West of here, the wall was built of turf. You can still see a bank in some places, but after the adrenaline raising section earlier, this area is tame.
  • Suggestions for Non Roman fans in the area

    If you just concentrate on the Romans you will miss lot.

    • Hexham is a delightful small town with a splendid Abbey with a saxon crypt.
    • Allen Banks. This is a delightful area of woodland along the banks of the River Allen with lots of paths to explore. Get more details and a map print of the brochure - Combine this with a visit to Allendale Town which is unspoilt and a step back in time.
    • Haltwhistle and the South Tyne Valley. Haltwhistle markets itself as the ‘Centre of Britain’ but don’t let that influence you as it is one of our favourite small towns in Northumberland with an industrial heritage. It is a very friendly, welcoming place.

      There is a lovely walk up Haltwhistle Burn (Ask Tourist Information located in the station building for details). The station is worth a visit with its splendid footbridge, water tower, and disused railway bridge over the river. This was the Haltwhistle to Alston branch line and is now a walking trail. (See the trail details) Drive up to Alston, a delightful old market town with cobbled streets. Railway buffs may want to visit South Tynedale Railway running along a rebuilt part of the old Alston Track. Drive back along the yellow road down the east side of the valley. You will need a map to follow the route. The road is narrow and gated. It gets little thru traffic but is a lovely drive through an unspoilt area.There are lots of good walks from Haltwhistle. (See details)

      Drive to Featherstone Castle (not open) and walk through the park along the river. The brick remains on the grass are all that is left of a World War II Prisoner of War camp. Combine this with a walk to Lambley Viaduct on the old railway line.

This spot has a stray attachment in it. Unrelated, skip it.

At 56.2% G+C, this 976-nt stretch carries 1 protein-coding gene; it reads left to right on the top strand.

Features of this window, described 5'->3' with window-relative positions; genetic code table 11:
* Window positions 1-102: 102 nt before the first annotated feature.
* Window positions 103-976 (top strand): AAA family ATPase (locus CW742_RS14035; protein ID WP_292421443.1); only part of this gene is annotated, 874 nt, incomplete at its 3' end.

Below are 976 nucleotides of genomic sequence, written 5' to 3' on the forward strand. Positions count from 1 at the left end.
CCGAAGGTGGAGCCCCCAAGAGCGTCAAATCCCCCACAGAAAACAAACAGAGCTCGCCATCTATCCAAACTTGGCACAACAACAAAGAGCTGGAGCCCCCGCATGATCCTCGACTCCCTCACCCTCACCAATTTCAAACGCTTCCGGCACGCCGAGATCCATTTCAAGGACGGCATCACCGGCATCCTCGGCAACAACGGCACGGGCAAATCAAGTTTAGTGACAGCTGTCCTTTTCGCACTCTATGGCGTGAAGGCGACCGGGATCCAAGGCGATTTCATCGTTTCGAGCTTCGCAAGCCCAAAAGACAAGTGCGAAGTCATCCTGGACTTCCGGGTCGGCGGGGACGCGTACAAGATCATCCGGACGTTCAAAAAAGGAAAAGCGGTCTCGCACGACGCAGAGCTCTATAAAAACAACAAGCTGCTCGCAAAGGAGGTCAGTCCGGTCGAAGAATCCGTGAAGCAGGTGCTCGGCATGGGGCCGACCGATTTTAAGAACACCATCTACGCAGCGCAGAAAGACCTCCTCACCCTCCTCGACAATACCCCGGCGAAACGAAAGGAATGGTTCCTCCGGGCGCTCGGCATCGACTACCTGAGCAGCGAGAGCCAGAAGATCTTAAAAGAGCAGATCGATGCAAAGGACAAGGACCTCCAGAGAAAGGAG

North Tyne, Kielder Water and Kielder Forest

This is off the main tourist beat - there is little information on the web apart from Northumberland Tourist Board and Northumbrian water web sites. The Tourist Information Maps website lists some of the things to see, although there is very little information.

The area gets few foreign visitors, and many British tourists only manage a day visit. This is a shame as the area warrants a longer stop. Here are some pictures to wet your appetite.

There are miles and miles of forest roads for walking or cycling. You will need a copy of OS Landranger 80 for these. It is possible to get lost in the forest, even with a map. Count junctions and watch out for new roads which may not be marked on the map. Both Northumbria Water and Forestry Commission have short way marked trails. It is many years since we walked these so I can’t give up to date information about many of the footpaths. They can be muddy after rain. Then, either drive up the A68 or A69 to Otterburn and then cut across to Bellingham. Alternatively take the B6320, a lovely drive as the road winds its way up the valley. Stop to have a look at Simonburn Church.


Bellingham is the main service centre of the North Tyne Valley. It is a thriving small town and far enough from the Hexham to retain its shopping parade. It feels like stepping back in time.